What the Omnibus Means for Refugees
By Elizabeth Mandelman, Associate Director of Advocacy
May 05, 2017
(Eric Thayer-Pool/Getty Images)
Today President Trump signed into law a $1.1 trillion government spending bill to keep the government running through September 30, the end of the current fiscal year.
Within that massive bill are a few items of particular importance for refugees who, after fleeing war and persecution, have either found safety abroad or are beginning new lives in the United States.
The spending bill funds the Office of Refugee Resettlement at a level equal to last fiscal year. ORR oversees the domestic side of U.S. resettlement and facilitates refugees' integration and economic success in this country. This funding will allow ORR and its partner agencies (including HIAS) to continue providing services for refugees, asylees, unaccompanied refugee and asylum seeker children, Cuban and Haitian entrants, and Iraqi and Afghan Special Immigrant Visa recipients.
Also included is $3.06 billion for Migration Refugee Assistance, which is $99 million more than the Trump administration requested. This funding will enable the U.S. State Department to provide humanitarian aid to refugees overseas as well as resettle refugees in the United States.
The bill also extends the Lautenberg Amendment, which ensures a safe means of exit for religious minorities from Iran and the former Soviet Union who are approved to come to the United States.
This funding agreement, which originated in the House of Representatives and passed both chambers of Congress before it reached the President’s desk for signature, ensures that the U.S. refugee resettlement program will be sufficiently funded for the remainder of this fiscal year. This means that communities in states across the country will be able to continue doing what they already do so well every day: welcoming newly arrived refugee families and helping them to integrate by providing a strong start in their new home.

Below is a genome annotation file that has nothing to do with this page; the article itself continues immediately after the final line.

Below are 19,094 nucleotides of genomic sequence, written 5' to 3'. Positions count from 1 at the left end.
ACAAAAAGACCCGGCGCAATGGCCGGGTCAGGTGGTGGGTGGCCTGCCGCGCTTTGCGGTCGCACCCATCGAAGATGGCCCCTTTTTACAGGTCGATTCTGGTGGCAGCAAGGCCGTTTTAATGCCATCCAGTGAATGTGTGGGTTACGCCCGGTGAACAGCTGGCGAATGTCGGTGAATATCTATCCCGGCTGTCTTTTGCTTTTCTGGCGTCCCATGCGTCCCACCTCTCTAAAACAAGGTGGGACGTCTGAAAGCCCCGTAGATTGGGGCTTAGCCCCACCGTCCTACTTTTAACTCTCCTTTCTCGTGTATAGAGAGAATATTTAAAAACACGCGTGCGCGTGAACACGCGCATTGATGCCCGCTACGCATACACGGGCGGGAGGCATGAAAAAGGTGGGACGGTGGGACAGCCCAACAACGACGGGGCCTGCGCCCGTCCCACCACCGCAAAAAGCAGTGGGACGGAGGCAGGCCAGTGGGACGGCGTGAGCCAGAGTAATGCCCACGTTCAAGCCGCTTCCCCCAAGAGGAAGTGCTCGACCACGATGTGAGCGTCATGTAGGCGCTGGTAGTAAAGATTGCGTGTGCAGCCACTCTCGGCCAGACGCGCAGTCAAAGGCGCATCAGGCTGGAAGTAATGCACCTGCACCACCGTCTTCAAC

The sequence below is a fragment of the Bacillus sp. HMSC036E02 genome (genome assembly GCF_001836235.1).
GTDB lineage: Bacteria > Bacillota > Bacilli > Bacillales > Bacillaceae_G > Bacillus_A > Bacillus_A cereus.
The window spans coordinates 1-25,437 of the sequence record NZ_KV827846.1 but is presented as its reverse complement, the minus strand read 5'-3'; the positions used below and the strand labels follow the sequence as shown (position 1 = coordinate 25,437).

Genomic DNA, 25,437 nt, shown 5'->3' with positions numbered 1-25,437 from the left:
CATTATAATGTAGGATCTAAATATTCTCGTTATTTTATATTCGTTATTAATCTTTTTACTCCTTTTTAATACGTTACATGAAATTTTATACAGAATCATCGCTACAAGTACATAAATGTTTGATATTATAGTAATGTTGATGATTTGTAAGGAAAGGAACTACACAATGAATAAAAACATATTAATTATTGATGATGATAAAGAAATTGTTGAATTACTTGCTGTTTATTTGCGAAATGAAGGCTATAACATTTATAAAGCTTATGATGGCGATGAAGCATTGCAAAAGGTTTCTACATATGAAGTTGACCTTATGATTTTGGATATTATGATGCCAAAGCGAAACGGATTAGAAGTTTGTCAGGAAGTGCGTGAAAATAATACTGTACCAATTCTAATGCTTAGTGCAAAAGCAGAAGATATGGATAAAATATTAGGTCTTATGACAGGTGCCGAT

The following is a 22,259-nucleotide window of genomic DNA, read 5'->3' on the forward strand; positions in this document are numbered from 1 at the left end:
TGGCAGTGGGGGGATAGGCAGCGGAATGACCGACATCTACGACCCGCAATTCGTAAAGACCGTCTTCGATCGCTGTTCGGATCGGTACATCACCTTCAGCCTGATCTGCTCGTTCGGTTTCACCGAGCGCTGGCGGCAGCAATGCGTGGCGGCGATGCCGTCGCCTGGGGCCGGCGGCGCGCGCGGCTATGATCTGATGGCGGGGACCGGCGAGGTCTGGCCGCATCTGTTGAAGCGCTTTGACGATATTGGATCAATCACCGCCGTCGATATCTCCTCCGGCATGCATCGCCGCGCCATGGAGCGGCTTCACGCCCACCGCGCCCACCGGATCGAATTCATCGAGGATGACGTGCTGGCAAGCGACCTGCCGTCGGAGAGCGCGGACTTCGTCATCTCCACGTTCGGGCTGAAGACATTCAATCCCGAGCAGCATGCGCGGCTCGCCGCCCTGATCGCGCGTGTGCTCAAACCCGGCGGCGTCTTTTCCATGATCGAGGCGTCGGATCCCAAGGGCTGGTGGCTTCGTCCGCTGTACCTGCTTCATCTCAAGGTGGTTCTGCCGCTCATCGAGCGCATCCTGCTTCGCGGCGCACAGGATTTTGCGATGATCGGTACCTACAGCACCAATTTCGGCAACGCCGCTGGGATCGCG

Today marks a victory for our partners in Washington and around the country, who have been advocating for continued U.S. support for welcoming and protecting refugees. But there is still so much more we can and should be doing.
We continue to urge the Trump Administration to resettle at least 75,000 refugees this fiscal year. Along with more than 2,000 American rabbis and 350 congregations across the country, we will continue to make the case that refugees make our communities stronger, and that we must live up to our proud tradition of protecting and welcoming refugees.